Black Women Shark Scientists Create Network to Encourage People of Color
When Jasmin Graham describes her research on smalltooth sawfish, a critically endangered ray with a unique "saw" at the front of its face, she explains how "nothing else looks like this in the ocean; those species evolved to do something no other shark or ray can do." It resonates, and people understand why diversity matters in sharks, she said. She expanded on this same concept to emphasize how diversity also matters in finding solutions to the challenges that threaten elasmobranchs and in those scientists doing that work.
As a result, Graham, a young, black female shark scientist, found herself chatting on Twitter via the #BlackInNature hashtag with Amani Webber-Schultz, Carlee Jackson and Jaida Elcock, three other young, black female shark scientists from around the country.
They were excited to find each other and soon created a space for other women of color in shark science — MISS — to connect and not feel as alone.
"MISS means Minorities in Shark Science, and it really started because we didn't see representation in the sciences, and that matters a lot when you're young," said Jackson.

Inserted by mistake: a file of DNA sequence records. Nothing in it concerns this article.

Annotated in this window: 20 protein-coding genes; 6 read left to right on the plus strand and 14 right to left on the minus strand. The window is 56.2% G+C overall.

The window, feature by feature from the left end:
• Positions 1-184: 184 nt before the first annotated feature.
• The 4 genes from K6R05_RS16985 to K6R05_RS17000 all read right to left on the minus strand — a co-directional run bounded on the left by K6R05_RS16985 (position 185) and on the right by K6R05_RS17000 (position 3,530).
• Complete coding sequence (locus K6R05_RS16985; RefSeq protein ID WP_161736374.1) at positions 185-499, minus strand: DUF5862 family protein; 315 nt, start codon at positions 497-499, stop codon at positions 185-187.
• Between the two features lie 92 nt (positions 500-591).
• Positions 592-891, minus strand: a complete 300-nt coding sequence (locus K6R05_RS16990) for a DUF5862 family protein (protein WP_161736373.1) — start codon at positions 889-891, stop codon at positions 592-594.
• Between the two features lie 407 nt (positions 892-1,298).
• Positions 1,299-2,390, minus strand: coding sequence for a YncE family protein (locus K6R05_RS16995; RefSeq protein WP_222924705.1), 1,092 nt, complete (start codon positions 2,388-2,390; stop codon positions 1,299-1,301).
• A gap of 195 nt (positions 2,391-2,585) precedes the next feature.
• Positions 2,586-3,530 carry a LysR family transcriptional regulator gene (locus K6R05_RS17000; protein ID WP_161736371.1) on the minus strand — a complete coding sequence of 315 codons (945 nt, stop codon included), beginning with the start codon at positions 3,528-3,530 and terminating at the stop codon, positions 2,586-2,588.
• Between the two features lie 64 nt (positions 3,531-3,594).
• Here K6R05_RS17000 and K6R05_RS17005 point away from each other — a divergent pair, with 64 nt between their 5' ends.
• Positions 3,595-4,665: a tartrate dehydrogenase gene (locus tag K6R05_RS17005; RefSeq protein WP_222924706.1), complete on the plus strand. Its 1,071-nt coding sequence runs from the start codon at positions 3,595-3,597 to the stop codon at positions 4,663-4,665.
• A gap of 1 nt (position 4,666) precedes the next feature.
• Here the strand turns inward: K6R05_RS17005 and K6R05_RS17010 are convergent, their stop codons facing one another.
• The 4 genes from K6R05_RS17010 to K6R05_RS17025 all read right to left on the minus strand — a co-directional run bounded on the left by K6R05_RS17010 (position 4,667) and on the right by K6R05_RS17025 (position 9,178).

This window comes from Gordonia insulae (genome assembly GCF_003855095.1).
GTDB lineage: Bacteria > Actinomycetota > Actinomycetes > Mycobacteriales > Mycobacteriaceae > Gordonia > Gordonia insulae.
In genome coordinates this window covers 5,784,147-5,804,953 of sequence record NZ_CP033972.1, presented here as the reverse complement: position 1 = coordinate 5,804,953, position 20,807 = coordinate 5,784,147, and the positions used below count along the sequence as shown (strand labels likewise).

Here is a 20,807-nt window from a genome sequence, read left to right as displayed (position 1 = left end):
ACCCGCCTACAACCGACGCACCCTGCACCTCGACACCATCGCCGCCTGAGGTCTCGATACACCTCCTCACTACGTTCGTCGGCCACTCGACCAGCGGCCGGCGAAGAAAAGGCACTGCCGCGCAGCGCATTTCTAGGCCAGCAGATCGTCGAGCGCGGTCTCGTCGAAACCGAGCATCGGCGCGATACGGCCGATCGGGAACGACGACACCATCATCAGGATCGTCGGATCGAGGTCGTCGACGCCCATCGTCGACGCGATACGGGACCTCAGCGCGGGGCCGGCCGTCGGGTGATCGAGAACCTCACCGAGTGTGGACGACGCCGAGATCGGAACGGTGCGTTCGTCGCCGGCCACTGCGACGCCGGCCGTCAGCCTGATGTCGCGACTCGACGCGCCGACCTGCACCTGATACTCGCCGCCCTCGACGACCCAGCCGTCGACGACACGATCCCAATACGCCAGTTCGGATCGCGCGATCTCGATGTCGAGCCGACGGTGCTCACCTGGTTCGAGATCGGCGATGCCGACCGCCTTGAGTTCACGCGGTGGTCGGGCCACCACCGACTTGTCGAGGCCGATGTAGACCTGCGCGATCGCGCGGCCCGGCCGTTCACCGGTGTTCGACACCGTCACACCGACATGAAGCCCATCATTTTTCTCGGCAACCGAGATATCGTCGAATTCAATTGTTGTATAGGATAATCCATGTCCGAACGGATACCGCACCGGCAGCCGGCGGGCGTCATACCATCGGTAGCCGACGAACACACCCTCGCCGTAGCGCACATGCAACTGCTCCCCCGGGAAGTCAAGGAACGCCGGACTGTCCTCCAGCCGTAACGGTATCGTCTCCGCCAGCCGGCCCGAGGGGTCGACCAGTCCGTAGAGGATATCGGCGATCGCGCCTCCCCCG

"We need to start acting to address these disparities if we don't want to exclude yet another generation of talented scientists," said Rahma Elmahdi, an inclusion expert, reported BBC.
Graham told EcoWatch how she "didn't know marine science was a thing" growing up. Her family fished and enjoyed the beach but never ventured below the water's surface for fear of sharks and the inability to swim. When the scientists first showed interest in marine biology, her parents were supportive but could not provide her access to an actual marine scientist.
Graham had to figure it out on her own until a collegiate advisor went out of his way to mentor her in shark science and encourage graduate study.
"One of the reasons we started MISS is we recognized that we all are very lucky we had someone who stepped in and guided us," she said, "but what happens to the people who don't have someone step in? Do they just fail? That isn't fair."
MISS wants to become that "someone who steps in and helps," Graham explained. Beyond that, the founders, who also serve as the executive board, envision the organization becoming a community of minority scientists who can rely on each other and provide the type of support that none of them experienced until they found each other a month ago.
Jasmin Graham downloads data from an acoustic receiver. Jasmin Graham
"We strive to be seen and take up space in a discipline which has been largely inaccessible for women like us," the board stated. "We strive to be positive role models for the next generation."
Each of the scientists emphasized the importance of innovation for science and of diversity for innovation.
"We believe diversity in the field creates more diversity in the knowledge and solutions," said Jackson.
Life experiences and world views have a huge impact on how people think about and address global problems, Graham added. More perspectives leads to more creative ideas and solutions. Homogeneity in problem solvers leads to homogeneity in thought patterns and, often, to dead ends.